Sometimes, when you are just starting out, it doesn’t make sense to attack all trademark issues like the University of Alabama does. It is, however, still important to have a plan in place. Your plan needs to include two primary objectives:
1. Monitoring your trademark
2. Protecting your trademark
You can be as specific as you want to be with your plan, but you need to make sure you have those two objectives covered. If you want to listen to this discussion, check out the podcast episode on trademark monitoring.
Monitoring Your Trademark
There are many companies that will happily take your money to monitor your trademarks. There are many different ways to monitor your mark, but, when you are just starting out, you can keep it simple. AND inexpensive.
Set up a Google alert on your mark. We talked a little bit about this a couple of weeks ago in the conversation on Dilution of your mark. Don’t simply stop at setting up a Google alert only for your mark, get creative with the various ways people may use your mark or a play on your mark. Make sure to research how to create strong searches with Google to make sure your searches (once automated) are returning the most relevant results. You may also want to simply keep tabs on your industry and set up searches there to see if anything pops up that you didn’t consider.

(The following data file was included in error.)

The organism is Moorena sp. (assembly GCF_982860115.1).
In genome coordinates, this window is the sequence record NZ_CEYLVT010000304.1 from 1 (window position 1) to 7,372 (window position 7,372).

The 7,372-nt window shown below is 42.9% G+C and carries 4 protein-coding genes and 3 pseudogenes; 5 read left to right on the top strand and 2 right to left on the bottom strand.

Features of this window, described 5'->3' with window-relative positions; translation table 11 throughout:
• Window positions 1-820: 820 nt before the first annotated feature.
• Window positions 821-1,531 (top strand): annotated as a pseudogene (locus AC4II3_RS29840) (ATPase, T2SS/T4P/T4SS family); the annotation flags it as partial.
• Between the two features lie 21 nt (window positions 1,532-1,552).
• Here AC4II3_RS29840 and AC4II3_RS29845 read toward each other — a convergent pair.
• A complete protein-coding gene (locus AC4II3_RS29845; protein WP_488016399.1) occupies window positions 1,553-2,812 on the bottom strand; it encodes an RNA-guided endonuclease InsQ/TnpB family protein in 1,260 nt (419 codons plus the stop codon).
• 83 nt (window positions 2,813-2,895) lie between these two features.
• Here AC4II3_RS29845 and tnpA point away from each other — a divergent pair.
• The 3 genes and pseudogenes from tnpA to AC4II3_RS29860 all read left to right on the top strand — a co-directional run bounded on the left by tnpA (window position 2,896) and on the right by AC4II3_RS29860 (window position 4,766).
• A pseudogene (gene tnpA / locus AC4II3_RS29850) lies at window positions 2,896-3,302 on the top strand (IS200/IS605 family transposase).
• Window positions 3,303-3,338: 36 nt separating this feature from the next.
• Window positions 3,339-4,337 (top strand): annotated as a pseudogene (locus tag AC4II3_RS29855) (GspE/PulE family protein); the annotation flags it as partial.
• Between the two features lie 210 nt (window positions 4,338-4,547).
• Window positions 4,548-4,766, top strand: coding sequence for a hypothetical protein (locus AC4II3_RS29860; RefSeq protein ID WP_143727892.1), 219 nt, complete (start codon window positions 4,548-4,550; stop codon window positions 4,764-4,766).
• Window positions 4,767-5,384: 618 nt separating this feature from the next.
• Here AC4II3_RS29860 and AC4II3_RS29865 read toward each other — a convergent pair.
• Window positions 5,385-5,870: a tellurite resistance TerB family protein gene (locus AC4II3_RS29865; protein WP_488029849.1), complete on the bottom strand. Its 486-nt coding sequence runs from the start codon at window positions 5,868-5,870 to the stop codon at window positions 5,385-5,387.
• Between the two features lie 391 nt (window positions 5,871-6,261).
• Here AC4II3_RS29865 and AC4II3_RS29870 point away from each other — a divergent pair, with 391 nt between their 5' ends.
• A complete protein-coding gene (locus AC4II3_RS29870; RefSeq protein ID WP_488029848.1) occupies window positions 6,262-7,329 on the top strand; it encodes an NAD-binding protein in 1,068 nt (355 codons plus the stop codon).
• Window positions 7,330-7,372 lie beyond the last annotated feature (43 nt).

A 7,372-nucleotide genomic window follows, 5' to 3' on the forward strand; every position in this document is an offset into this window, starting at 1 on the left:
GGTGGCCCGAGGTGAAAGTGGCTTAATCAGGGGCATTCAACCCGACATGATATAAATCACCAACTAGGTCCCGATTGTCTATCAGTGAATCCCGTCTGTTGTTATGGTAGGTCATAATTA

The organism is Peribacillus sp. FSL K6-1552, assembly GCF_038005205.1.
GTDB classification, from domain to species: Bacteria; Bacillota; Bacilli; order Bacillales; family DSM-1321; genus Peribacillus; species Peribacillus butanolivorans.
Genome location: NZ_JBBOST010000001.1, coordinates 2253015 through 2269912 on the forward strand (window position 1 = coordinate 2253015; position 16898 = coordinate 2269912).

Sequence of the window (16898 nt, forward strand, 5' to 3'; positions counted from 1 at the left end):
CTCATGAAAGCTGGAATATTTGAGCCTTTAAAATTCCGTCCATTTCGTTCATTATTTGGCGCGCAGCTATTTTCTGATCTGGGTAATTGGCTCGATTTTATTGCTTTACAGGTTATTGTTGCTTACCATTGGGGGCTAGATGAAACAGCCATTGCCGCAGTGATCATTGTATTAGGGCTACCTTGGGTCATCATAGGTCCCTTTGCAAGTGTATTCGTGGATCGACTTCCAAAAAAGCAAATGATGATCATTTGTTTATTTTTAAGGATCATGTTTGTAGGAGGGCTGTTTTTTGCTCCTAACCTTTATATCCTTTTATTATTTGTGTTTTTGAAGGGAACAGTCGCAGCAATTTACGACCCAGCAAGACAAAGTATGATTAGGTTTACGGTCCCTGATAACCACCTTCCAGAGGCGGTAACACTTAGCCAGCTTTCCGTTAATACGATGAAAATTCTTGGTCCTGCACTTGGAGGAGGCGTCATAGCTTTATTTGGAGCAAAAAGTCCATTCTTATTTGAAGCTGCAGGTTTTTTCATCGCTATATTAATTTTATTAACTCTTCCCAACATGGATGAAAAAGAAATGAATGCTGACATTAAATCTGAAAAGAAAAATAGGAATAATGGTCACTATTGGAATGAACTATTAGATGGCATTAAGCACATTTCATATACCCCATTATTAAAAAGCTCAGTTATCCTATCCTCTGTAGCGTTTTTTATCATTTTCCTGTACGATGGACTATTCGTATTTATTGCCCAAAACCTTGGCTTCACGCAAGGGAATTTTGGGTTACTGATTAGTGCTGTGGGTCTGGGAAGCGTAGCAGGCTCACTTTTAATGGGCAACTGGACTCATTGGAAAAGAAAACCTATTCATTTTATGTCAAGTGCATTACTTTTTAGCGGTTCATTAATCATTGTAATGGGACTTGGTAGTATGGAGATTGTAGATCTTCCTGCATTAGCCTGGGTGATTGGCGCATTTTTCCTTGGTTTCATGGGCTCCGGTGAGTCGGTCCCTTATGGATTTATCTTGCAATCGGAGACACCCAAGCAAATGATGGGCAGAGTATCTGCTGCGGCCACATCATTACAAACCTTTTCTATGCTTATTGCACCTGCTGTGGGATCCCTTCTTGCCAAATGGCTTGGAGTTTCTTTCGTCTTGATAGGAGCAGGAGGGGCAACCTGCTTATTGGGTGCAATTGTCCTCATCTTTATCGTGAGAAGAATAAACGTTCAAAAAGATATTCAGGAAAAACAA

This is the minimum you should consider doing for your mark. Just make sure you revisit the search. If you come up with a way to search for your mark that isn’t a part of your regular search, stop what you are doing and create one. You work to automate your business and build processes to make it work for you. Protect your business the same way.
Now, when you get a hit on a search, you need to have a plan for Protecting Your Mark.
Protecting Your Trademark
At a bare minimum, you should have a template Cease and Desist letter (like we talked about last week) ready to fire off. You may want to create a series that escalate in their seriousness. The real question you need to consider is, how serious is the infringement? How serious a threat do you think the infringing mark is going to b? Is the infringement clear cut making it necessary to file a lawsuit? or would it be a battle over whether or not it was yours?
The main thing when dealing with protection of your mark is you need to implement your process for every potential infringement. You can make a judgment call on how far through the process you go in each instance, but you need some kind of documented evidence that you were protecting your mark. One of the main reasons for this is because, if you ever do file a suit to protect your mark, the one infringing on your mark will search for every other potential infringement that has ever occurred with your mark and try to prove that you do not value your mark because you do not protect it. They will then argue that you are simply bullying them by filing suit against you but no one else and they should be allowed to continue using the mark.
No one wants that.
So, monitor your mark. Create a series of cease and desist letters that escalate. Decide how many it should be before you actually turn it over to your lawyer. If you have a lawyer you work with on a regular basis, work with them on the process. Have them help you craft the letters you will send and talk with you through their process if you do have to turn it over to them.
So, create that process.
Hopefully, you will never need it.